Tuesday, April 23

Flavors of Westwood: fundamental LA mixes cozy and contemporary


Co-founders and UC Berkeley graduates Woogene Lee and Jeff Faust opened their restaurant, fundamental LA, in 2011. The restaurant offers wholesome foods featuring fresh herbs and vegetables, which are often hand picked from local farmers markets.

Co-founders and UC Berkeley graduates Woogene Lee and Jeff Faust opened their restaurant, fundamental LA, in 2011. The restaurant offers wholesome foods featuring fresh herbs and vegetables, which are often hand picked from local farmers markets. Charlie Chang / Daily Bruin


Whiffs of roasted cauliflower, fresh basil and pumpkin spice fill the dimly lit room as a warm buzz of conversation flows around the cozy yet modern nook on Westwood Boulevard.

At the back of the restaurant, longtime friends Woogene Lee and Jeff Faust later sit with their legs kicked back during a bustling Friday night. With a shared laugh, the co-founders of fundamental LA begin to share the story behind their restaurant’s success.

“The idea behind fundamental was to take our love for hospitality and good food, technique and seasonality, and be our own destination among the many chain stores in Westwood,” Lee said.

Southern California natives Lee and Faust first met in the second grade. After working in business management for three years, the UC Berkeley graduates decided it was time for a change. A few post-work drinks at The Surly Goat bar later, the concept of fundamental LA was born.

Initially reluctant about the cramped storefront on the corner of Westwood Boulevard and Wellworth Avenue, Lee and Faust said they saw a certain potential in the restaurant. Together, the team redesigned the tight space to fit fundamental’s intimate, contemporary aesthetic.

When bar stools were out of their price range, Lee and Faust improvised. What started out as a series of sketches is now a fully upholstered series of bar stools made of plywood. A closer look reveals a vibrant red found on the underside of the seats; a secret touch that mimics the bottom of a Louis Vuitton shoe.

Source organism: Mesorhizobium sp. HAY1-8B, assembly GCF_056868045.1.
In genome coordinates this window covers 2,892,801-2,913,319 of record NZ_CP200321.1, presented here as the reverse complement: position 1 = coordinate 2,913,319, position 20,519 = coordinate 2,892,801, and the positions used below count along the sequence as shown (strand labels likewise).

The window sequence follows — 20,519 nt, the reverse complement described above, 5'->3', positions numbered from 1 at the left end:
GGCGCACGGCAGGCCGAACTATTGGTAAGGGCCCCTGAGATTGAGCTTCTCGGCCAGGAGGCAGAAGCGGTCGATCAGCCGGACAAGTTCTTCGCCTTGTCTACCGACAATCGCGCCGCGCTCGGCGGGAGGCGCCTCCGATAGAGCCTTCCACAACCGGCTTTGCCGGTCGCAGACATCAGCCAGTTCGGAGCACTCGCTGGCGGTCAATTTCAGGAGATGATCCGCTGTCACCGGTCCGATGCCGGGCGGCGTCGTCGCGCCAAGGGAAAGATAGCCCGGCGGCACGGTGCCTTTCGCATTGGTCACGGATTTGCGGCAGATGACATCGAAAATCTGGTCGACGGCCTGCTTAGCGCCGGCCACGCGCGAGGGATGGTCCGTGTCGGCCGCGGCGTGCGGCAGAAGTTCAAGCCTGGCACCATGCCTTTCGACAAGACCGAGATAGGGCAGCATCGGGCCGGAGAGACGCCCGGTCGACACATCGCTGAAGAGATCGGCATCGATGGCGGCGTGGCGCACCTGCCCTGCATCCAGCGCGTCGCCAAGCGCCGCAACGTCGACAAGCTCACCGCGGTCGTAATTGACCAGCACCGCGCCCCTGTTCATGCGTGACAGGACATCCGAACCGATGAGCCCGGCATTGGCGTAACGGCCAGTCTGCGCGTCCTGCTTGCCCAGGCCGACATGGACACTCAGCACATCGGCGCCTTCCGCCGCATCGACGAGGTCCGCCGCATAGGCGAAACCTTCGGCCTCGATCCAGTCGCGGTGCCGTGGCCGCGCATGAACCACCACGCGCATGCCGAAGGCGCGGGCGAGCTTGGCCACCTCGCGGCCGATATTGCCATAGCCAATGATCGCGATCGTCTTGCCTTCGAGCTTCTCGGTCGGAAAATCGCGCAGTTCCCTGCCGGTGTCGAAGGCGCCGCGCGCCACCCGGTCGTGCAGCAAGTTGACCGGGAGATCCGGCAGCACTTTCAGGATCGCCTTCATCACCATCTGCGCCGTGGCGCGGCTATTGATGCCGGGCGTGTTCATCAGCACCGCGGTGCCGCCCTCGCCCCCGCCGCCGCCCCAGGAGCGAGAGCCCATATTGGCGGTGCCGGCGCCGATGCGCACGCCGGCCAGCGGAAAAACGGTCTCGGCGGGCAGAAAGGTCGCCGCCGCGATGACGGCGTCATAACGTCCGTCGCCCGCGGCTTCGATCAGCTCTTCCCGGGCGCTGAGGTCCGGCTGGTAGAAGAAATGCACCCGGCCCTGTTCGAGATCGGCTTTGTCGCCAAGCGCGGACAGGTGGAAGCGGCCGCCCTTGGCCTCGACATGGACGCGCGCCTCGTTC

“It was a labor of love. It was frustrating and extremely time-consuming, but we saved money, and now there’s a cooler story to tell,” Faust said.

Fundamental LA opened its doors on June 13, 2011, and sits a few blocks away from the chain restaurants in Westwood Village.

“There are a lot of cheap, fast eats but not a lot of made-from-scratch cooking in sort of an upscale environment, which is what we are,” Lee said.

To this day, Lee and Faust said they feel that the need for wholesome food is still extremely apparent in Westwood. A plethora of fresh herbs and seasonal vegetables appear on the menu, but they saidit’s the farmer-chef relationships that make each meal at fundamental stand out.

“We go to the Santa Monica Farmers Market and forge these incredible conversations with some of the best food producers in the country. It’s an opportunity to connect with the people who are growing the food, and it’s a privilege to get to use their food,” Faust said.

“There’s a friendly food vendor there named Barbara who always remembers my name! And I have a (hard)name to remember,” Lee said with a laugh.

It is this connection to the origins of their produce that fundamental LA thrives upon and hopes to show in their dishes. The restaurant also gives customers the chance to provide their own fresh ingredients.

“Neighbors even bring in huge bags of limes, fresh figs and avocados from their gardens, and have it cooked in the restaurant,” Faust said.

Fundamental’s sandwiches are what started it all, and the duo said choices like the albacore tuna sandwich remain a huge hit with customers.

“We use sashimi grade, fresh albacore that comes in daily. There’s no mayo in the sandwich – we just toss it with olive oil and capers vend, avocado, sundried tomato, olives – and it’s fresh and delicious,” Lee said.

For dinner, Lee and Faust suggest the simple purity of the carrot risotto. The brussels sprouts drizzled with tom yum glaze are a popular dish that they saidadds an Asian influence to the menu.

The duo also recommends fundamental’s freshly made vanilla cream soda, which they both said students especially will love.

“It’s a house-made vanilla ice cream mixed with soda water and heavy cream, stirred up as a legitimate light, fluffy milkshake. Also the churros. You can’t go wrong with the churros,” Faust said.

As the business partners rapidly share items from their menu in bursts of passion, the topic shifts to what’s in store for the future of fundamental LA.

“We’re actually opening another fundamental, so that’s top of the line for us right now. It’s basically like what we do at lunch, but it won’t be in Westwood, it will be further east,” Lee said.

With abundant energy and an armful of seasonal produce, the duo anticipate a new chapter for fundamental LA will begin no later than mid-2014.

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Email Dizon at [email protected] and Rustigan at [email protected].

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